Income, welfare, convergence

by Chris Bertram on January 27, 2011

Doug Saunders has “a blog post”: about Branko Milanovic’s new book “The Haves and the Have-nots“: . I haven’t read the book, but, according to Saunders, it denies that there is a convergence in living standards between Western workers and the Chinese. Here’s the reasoning:

bq. “If the U.S. GDP per capita grows by 1 per cent, India’s will need to grow by 17 per cent, an almost impossible rate, and China’s by 8.6 per cent, just to keep absolute income differences from rising,” he observes. “As the saying goes, you have to run very, very fast just to stay in the same place. It is therefore not surprising that despite China’s (and India’s) remarkable success, the absolute income differences between the rich and poor countries have widened.”

bq. And they have: Even as the Chinese worker has gone from $525 per year to $5,000 in two decades, the average American worker has gone from $25,000 to $43,200 – meaning that the income gap has widened from about $25,000 to $38,000, and, he notes, “of course so has the absolute gap in welfare between the average American and the average Chinese.”

Spot the non-sequitur. Even if the dollar income gap has widened in absolute terms there’s no reason to believe that the welfare gap has similarly widened, for the simple, and obvious reason of the declining marginal utility of income. On any plausible picture, the $525 to $5,000 transition is life-changing, whereas the $25,000 to $38,000 change is merely nice (especially if enough other people get the same increase and much of the increase goes on bidding up the price of inherently scarce goods).

Saunders continues:

bq. You may think of the United States as a place of extremes of wealth and poverty, and it is. Nevertheless, at the moment, the very poorest people in America, the 5 per cent with the lowest incomes, have better lives and more purchasing power than the top 5 per cent of income earners in India and the top 10 per cent in China.

Well I won’t quibble with the “more purchasing power” point, but “better lives” is really pretty dubious, since we know that by many objective measures “poor black men in the US do worse than even some poor people in India”:

Information Feudalism

by John Holbo on January 27, 2011

Matt Yglesias writes:

A lot of our politics is about symbolism. And symbolically intellectual property represents itself in the contemporary United States as a kind of property—it’s right there in the name. But it’s better thought of as a kind of regulation. Patents and copyrights are modeled, economically, the same as you would model any state-created monopoly.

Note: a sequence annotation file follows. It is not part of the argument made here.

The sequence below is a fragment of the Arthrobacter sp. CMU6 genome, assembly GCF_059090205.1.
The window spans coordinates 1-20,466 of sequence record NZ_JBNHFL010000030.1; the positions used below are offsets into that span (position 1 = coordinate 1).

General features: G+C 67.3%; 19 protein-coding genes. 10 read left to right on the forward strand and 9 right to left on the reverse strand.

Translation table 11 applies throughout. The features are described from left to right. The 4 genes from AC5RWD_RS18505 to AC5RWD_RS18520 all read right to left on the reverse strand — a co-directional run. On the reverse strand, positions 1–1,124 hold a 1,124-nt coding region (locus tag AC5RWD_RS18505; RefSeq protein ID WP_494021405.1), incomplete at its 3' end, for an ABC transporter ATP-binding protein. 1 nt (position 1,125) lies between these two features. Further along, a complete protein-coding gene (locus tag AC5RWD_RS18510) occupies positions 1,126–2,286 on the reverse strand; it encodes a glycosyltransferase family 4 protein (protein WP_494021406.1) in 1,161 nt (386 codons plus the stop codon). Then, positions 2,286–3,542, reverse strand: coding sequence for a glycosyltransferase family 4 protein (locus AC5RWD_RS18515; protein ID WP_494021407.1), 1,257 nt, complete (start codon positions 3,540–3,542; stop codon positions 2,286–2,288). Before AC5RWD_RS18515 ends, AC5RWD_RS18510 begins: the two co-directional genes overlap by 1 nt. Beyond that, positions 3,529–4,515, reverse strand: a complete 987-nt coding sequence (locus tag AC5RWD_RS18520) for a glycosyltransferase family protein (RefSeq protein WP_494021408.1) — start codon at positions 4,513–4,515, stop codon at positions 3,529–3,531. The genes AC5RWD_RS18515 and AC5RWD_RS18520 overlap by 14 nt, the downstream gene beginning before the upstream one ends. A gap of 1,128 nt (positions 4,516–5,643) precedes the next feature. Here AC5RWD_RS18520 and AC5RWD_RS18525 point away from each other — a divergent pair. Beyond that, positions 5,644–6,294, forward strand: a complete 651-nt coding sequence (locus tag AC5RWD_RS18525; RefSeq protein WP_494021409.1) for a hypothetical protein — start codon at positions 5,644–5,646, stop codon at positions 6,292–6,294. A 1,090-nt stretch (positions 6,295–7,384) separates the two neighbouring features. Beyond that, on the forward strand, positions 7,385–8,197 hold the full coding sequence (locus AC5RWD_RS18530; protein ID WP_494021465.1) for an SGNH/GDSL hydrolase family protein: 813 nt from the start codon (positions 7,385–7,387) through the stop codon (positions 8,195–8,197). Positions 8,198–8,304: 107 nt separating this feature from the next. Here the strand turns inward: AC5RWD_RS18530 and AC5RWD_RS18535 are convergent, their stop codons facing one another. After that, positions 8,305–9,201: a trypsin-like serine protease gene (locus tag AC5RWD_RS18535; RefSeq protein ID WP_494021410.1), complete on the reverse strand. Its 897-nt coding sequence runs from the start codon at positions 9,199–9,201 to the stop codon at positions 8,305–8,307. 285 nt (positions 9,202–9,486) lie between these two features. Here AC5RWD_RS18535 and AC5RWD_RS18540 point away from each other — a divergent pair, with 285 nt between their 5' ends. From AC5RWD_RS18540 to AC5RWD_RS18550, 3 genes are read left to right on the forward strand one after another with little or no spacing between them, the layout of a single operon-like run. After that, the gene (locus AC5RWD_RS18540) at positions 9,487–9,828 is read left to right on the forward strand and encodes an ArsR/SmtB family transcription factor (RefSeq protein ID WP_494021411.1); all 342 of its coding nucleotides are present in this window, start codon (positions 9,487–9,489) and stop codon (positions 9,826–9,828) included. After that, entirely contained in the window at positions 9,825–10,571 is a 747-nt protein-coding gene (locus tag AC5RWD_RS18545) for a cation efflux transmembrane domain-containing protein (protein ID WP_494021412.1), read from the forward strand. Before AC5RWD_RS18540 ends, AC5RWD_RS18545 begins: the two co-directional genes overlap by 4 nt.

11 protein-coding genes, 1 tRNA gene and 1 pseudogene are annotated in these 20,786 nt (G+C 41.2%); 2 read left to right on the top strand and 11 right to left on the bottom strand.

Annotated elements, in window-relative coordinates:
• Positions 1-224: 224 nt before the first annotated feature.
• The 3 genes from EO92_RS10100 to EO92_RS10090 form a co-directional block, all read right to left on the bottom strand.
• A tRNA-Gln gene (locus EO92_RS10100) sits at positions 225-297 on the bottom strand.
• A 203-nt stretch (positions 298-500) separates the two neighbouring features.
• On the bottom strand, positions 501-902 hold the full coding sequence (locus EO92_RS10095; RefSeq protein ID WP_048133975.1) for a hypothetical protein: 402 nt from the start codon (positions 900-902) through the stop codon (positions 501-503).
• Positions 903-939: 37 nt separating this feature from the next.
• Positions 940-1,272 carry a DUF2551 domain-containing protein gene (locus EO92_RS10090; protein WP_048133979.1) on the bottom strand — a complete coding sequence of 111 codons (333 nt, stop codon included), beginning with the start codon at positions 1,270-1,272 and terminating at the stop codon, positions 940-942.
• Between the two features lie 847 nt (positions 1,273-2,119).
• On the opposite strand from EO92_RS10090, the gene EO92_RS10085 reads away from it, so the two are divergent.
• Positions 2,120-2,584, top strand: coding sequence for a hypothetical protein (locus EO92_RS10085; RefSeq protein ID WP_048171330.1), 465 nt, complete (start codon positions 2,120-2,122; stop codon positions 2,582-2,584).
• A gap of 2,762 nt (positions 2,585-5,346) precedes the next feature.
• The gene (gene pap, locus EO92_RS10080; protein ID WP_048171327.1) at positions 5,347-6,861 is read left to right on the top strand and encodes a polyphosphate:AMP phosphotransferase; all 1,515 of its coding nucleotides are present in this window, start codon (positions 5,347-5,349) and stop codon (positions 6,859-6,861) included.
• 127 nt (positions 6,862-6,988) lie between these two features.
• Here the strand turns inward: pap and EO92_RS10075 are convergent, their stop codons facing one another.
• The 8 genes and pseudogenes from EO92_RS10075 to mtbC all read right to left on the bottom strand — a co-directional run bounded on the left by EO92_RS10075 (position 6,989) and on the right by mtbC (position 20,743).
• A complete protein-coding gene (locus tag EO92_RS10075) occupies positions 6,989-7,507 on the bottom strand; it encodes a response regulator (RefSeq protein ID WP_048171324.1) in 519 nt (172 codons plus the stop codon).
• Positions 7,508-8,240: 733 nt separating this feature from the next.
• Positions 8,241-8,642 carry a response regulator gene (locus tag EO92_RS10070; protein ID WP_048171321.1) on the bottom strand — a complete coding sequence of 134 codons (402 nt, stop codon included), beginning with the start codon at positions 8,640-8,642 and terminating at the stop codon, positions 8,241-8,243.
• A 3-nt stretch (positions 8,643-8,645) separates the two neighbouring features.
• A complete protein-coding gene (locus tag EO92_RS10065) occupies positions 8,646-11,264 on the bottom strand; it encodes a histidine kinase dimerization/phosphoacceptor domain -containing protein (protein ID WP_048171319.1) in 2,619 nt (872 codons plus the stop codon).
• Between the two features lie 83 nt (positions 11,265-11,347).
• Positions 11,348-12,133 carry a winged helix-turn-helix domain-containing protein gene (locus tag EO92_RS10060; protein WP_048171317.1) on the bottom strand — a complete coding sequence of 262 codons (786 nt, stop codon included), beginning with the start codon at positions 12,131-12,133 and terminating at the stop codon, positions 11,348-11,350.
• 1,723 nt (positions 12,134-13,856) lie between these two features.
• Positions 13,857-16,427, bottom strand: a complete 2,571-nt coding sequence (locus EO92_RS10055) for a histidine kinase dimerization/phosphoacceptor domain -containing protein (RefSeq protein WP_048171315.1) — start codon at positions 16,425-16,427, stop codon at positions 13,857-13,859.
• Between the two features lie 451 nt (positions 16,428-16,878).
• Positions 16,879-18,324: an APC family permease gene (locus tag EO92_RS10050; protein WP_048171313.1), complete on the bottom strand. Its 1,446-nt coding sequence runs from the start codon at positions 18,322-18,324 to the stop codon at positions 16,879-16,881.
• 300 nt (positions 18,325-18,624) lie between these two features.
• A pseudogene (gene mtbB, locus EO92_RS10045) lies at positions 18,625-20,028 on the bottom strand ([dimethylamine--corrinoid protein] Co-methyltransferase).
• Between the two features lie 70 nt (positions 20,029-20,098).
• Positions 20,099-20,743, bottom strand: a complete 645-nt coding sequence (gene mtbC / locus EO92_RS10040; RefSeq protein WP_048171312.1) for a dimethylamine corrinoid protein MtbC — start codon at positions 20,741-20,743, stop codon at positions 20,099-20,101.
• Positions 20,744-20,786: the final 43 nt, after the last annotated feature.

I think the idea that intellectual property is property is too entrenched, at this point, for this to be an effective rhetorical strategy. Furthermore, rhetoric aside, philosophically the real breakthrough would be for people to realize that defending property rights is not tantamount to defending freedom. What strong IP protection generates is not a free market but something more like information feudalism: a market-unfriendly clusterfuck of fiefdoms and inescapably inefficient lord-vassal terms-of-service arrangements that any friend of freedom, in any ordinary sense, ought to look upon with disgust. The reason why libertarian rhetoric – defend property rights! – can underwrite feudalism, of all things, is that a certain sort of libertarianism, i.e. so-called propertarianism, really just plain is a form of feudalism. I’ve made the case at length.

I don’t see much hope of making a snappy rhetorical case that would break the unhealthy property = freedom link. But I think it might actually be possible to sidestep it by coming up with something like ‘information feudalism’ or ‘cyberfeudalism’ as a catchy term for IP rent-seeking or patent trolling. (Of course, ‘rent-seeking’ and ‘patent trolling’ are already pretty snappy.) To put the point another way, lots of folks are so averse to ‘government regulation’ that you will never get them to trade ‘private property’ talk for ‘regulation’ talk, as Yglesias suggests. But really what these folks are operating with is a kind of centralized = lots of regulation; decentralized = deregulated mental shortcut. The advantage of ‘feudalism’ would be to break that by making vivid the obvious possibility that decentralized stuff can still be too highly regulated, in effect.

UPDATE: turns out someone wrote the book already. Or at least picked a great title already.